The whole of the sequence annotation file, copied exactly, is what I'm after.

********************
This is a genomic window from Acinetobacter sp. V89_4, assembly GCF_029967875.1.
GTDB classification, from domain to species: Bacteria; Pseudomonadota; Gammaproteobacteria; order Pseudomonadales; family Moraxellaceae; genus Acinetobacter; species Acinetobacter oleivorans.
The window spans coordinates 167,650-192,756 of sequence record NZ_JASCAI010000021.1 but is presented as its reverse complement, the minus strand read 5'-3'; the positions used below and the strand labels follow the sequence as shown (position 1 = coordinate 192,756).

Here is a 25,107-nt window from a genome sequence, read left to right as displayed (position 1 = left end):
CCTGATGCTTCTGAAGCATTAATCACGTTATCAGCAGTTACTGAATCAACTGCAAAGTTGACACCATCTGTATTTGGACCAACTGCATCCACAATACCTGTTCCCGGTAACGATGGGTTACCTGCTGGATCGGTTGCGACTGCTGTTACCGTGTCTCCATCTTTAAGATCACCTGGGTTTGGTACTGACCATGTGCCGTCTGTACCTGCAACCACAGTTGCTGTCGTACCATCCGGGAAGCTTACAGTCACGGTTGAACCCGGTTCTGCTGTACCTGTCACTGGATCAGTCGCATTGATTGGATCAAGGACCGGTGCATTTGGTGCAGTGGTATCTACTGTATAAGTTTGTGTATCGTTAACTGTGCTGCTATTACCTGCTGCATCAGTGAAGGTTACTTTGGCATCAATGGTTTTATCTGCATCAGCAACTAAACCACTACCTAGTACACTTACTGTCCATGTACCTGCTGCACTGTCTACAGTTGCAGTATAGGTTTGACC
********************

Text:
This is a genomic window from Acinetobacter sp. V89_4, assembly GCF_029967875.1.
GTDB classification, from domain to species: Bacteria; Pseudomonadota; Gammaproteobacteria; order Pseudomonadales; family Moraxellaceae; genus Acinetobacter; species Acinetobacter oleivorans.
The window spans coordinates 167,650-192,756 of sequence record NZ_JASCAI010000021.1 but is presented as its reverse complement, the minus strand read 5'-3'; the positions used below and the strand labels follow the sequence as shown (position 1 = coordinate 192,756).

Here is a 25,107-nt window from a genome sequence, read left to right as displayed (position 1 = left end):
CCTGATGCTTCTGAAGCATTAATCACGTTATCAGCAGTTACTGAATCAACTGCAAAGTTGACACCATCTGTATTTGGACCAACTGCATCCACAATACCTGTTCCCGGTAACGATGGGTTACCTGCTGGATCGGTTGCGACTGCTGTTACCGTGTCTCCATCTTTAAGATCACCTGGGTTTGGTACTGACCATGTGCCGTCTGTACCTGCAACCACAGTTGCTGTCGTACCATCCGGGAAGCTTACAGTCACGGTTGAACCCGGTTCTGCTGTACCTGTCACTGGATCAGTCGCATTGATTGGATCAAGGACCGGTGCATTTGGTGCAGTGGTATCTACTGTATAAGTTTGTGTATCGTTAACTGTGCTGCTATTACCTGCTGCATCAGTGAAGGTTACTTTGGCATCAATGGTTTTATCTGCATCAGCAACTAAACCACTACCTAGTACACTTACTGTCCATGTACCTGCTGCACTGTCTACAGTTGCAGTATAGGTTTGACC